January 5

Calga Pastoral


The Pye Family operations straddle two historic properties in NSW, ‘Calga’ located close to Coonamble on the Central Western Plains of NSW and ‘Caroonboon’ which is 22KM West of Wanganella, between Hay and Deniliquin, on the banks of the historic Billabong Creek. With over 110,000 acres between them, these are two impressive properties. Each has its own unique history dating back to the mid 1800’s, each has its own impressive scale, and each has stories to tell of achievements won through hard work and determination over many generations. But there is another side to this success story, where the distance between things becomes at best, a cause for frustration, and at worst, a multiplier of risk. For the Pye family, that risk has written tragedy into their family story, and indelibly into the pages of Caroonboon Station history.

Calga, traditionally a merino station, was first purchased by the Pye family in 1911, when Charles Pye bought the 40,000-acre property from AML & F Co. This was only to be a brief holding though, as over the next several years he sub-divided Calga and sold it off in three separate parcels: 12,000 acres to the Driver bros, 14,000 acres (known as Calga West) to Colonel Rutledge and the remaining 12,000 acres to the Thompson family in 1917.

We can only speculate if there was a sense of unfinished business or regret for the Pye family with that brief period of ownership of Calga from 1911 to 1917, as in 1931 ‘Calga West’ was repurchased by Frederick Pye.

Tony Pye, nephew to Frederick, went on to buy Calga West from his uncle in 1948. Notably, he was only 23 years of age at the time.

In 1966 Tony Pye bought part of neighbouring Calga (8,377 acres) making Calga West a total of 25,602 acres. He formed Calga West Pty. Ltd, with himself and his three children; Vivienne, Charlie and Bill, each holding 10 equal shares.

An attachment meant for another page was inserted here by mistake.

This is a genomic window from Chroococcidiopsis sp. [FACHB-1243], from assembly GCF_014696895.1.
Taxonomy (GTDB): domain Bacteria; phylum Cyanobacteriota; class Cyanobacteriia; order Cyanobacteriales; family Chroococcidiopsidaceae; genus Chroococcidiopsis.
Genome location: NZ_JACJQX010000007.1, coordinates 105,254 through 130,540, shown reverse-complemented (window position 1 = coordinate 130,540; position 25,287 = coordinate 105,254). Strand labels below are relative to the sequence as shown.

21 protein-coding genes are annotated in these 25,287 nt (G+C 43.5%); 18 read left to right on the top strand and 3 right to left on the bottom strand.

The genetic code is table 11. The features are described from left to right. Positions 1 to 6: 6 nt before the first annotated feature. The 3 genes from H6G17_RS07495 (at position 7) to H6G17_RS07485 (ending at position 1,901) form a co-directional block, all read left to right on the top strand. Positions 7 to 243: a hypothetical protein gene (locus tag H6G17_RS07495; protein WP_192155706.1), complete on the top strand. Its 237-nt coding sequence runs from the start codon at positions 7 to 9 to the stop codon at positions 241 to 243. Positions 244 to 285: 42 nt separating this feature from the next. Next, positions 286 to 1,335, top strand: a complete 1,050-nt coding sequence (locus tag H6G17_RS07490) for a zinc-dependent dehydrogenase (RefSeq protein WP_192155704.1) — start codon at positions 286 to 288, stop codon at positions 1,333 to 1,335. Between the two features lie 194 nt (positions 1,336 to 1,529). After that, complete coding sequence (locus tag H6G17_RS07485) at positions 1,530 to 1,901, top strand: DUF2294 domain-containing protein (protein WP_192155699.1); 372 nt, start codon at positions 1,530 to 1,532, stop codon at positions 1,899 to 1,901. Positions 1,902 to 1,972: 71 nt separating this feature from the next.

‘Calga West’ became well established as the family farm, predominantly running a Santa Gertrudis and Merino operation and as Tony approached retirement, his son Bill and daughter in law Margie, who had spent 10 years Northwest of Jerilderie as owner operators of a 16,000 acre sheep grazing property Delta Station, returned in 1992 to take over the farm management.

In 1994 Bill bought neighbouring Quanda station (8000 acres) which was in-fact part of the original Calga Station holdings. ‘Calga West’ was renamed ‘Calga’ and in subsequent years additional smaller neighbouring properties, all part of the original Calga station, were acquired. In 2004 Bill bought Calga from his father and siblings and today, after several additional acquisitions, Calga station stands at an impressive 40,626 acres in size.

In the early 2000’s Bill made the decision to move towards a large dryland cropping operation and to also replace the traditional Merino flock in favour of Dohnes.  In conjunction with taking ownership of the property and with the pivot to Dohne and Dryland cropping operations well underway, Bill embarked on a significant improvement program.

Resilience and independence are recurring themes in the actions taken by Bill throughout his life and this is evident in the sheer scale and outcomes of the improvement program undertaken at Calga. Extensive fencing was completed to optimise the zero till cropping paddocks and separate these from grazing, which was confined to land on the property in which large scale cropping was inefficient. To maximise the return on the cropping operations, a considerable investment was made in plant and machinery, including on farm storage for 15,000 T of grain. Two 1,100T drying silos were also installed along with a certified weighbridge with road train capacity. These improvements allow the farm to maximise yield and take advantage of seasonal fluctuations in grain prices. To maximise the certainty of a successful harvest, the farm invested in four CLAAS Lexion 770T harvesters with 45ft fronts, which minimised the reliance on contract harvesters.